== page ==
I'd agree with this. But I hope it is amended two ways: make it match exactly the structure now set for San Mateo Co., which I understand is $100 to start, and has reported no "discretion". Come on - you all know how likely it is that "discretion" will be used - blacks on the street in Los Altos, Palo Alto, and Mountain View will be stopped and 'given the $100 ticket (infraction)' (they Bad)
- But cute white girls? Matronly white ladies? Surely you jest.

Pandemics are not class/race conscious, and the 'general stupidity' (?) of people in our society, when it come to 'the civic good, the common good' often falters. Let the Mandatory Infractions begin.

formerly progressive registered Republican


Rodger
Registered user
Sylvan Park
on Aug 7, 2020 at 3:59 pm
Rodger, Sylvan Park
Registered user
on Aug 7, 2020 at 3:59 pm
6 people like this

I think the ruling says when you are in public you are required to wear a mask, if not this must be required. When my wife and I go for a walk about 80% are not following the requirements. The people who ARE wearing masks also will make sure to keep a distance away. For some reason runners will run right by you with no mask huffing and puffing as they go by. Everyone needs to be concerned about everyone else. The person you contaminate might die or become seriously ill and never really recover.
This is not a political thing it’s a human thing


Observer
Registered user
Another Mountain View Neighborhood
on Aug 7, 2020 at 4:31 pm
Observer, Another Mountain View Neighborhood
Registered user
on Aug 7, 2020 at 4:31 pm
10 people like this

Last evening, there was an older gentleman (~60yrs young-70ish maybe?) peering into store front windows (any business with an open door), carrying a spiral bound notebook, taking notes while wandering up Castro Street in Mountain View. Seriously dude, stay home and stay safe. Sara Cody has your back, Gavin has his strike teams, you are part of the problem. If you go looking for a problem, you'll find one, you may be exposing yourself to sickness. Gavin says people of your age should SIP. Are you listening?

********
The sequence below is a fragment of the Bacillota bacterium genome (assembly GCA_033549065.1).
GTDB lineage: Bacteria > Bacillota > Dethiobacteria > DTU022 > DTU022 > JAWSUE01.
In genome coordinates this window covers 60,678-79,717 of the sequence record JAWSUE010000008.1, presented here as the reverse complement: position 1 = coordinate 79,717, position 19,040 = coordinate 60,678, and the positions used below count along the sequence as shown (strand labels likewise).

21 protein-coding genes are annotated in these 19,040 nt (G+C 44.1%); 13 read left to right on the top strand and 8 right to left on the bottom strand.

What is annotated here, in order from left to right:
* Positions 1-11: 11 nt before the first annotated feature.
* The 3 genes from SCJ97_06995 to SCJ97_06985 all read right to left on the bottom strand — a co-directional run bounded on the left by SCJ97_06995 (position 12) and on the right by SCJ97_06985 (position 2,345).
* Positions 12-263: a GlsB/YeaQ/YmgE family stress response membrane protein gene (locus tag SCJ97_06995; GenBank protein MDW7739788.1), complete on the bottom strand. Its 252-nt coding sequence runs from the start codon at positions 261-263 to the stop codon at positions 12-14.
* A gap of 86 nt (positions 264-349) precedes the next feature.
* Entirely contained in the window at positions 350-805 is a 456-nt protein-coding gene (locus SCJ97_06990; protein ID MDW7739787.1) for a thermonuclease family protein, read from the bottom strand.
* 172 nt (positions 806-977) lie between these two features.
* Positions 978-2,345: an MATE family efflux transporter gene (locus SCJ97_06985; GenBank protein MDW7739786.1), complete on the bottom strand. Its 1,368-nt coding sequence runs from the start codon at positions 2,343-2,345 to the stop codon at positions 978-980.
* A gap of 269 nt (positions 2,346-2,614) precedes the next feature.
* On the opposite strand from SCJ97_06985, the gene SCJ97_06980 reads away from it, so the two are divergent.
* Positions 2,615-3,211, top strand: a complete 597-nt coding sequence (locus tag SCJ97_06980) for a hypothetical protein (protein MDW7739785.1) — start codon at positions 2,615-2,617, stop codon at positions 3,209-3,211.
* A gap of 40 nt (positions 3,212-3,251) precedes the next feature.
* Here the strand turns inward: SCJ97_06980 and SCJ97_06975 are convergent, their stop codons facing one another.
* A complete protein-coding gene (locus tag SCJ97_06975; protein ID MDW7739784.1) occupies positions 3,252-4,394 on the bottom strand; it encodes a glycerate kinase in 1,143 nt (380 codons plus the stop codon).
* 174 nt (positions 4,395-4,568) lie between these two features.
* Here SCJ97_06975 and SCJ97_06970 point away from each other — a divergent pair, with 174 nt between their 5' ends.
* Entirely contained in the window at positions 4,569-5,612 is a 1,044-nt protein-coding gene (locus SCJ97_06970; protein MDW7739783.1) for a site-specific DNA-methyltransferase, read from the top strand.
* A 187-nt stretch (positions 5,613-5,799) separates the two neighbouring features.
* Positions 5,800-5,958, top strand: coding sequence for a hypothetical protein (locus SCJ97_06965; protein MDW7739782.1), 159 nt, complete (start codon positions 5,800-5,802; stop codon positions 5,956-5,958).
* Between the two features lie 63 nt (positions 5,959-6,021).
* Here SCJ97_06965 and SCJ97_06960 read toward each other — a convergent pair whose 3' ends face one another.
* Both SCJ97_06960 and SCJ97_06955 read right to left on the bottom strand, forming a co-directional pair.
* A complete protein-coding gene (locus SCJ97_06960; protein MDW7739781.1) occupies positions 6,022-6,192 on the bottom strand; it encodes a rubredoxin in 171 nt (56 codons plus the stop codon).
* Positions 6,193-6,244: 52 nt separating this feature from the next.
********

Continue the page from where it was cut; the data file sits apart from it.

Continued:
I was having a substantial meal (as ordered by Sara Cody) outside a local restaurant. I felt very uncomfortable:) by your presence.

PS. not tbm btw.


Steven Goldstein
Registered user
Old Mountain View
on Aug 7, 2020 at 5:18 pm
Steven Goldstein, Old Mountain View
Registered user
on Aug 7, 2020 at 5:18 pm
Like this comment

So many of the businesses say "don't worry we got this." when they promised to protect the public regarding outdoor dining.

But when it comes to being accountable they say "whisky tango foxtrot, you can't do that to us, you guys are responsible for keeping us safe."

That is the modis operandi of all business, promise people things they cannot achieve, and when they fail, blame someon else for their failures, or simply quit operations and declare bankruptcy.

Yes many counties around us are doing the same thing, what makes Santa Clara special?

This can be a justified means of increasing revenues to the county for failing to protect the public health.

Right?


GS
Registered user
Rengstorff Park
on Aug 7, 2020 at 11:45 pm
GS, Rengstorff Park
Registered user
on Aug 7, 2020 at 11:45 pm
15 people like this

This is patently false and misleading:

Web Link
"Face coverings: Everyone must comply with the Face Covering Guidance issued by the California Department of Public Health, which requires most people to wear a face covering most of the time whenever they leave home."

The statement below is easily deemed unenforceable as when are two people "maintaining"(exactly) 6 feet of separation.

Guidance-for-Face-Coverings_06-18-2020.pdf
"People in California must wear face coverings when they are in the high-risk situations listed below:
...While outdoors in public spaces when maintaining a physical distance of
6 feet from persons who are not members of the same household or
residence is not feasible.

This is also from Guidance-for-Face-Coverings_06-18-2020(2).pdf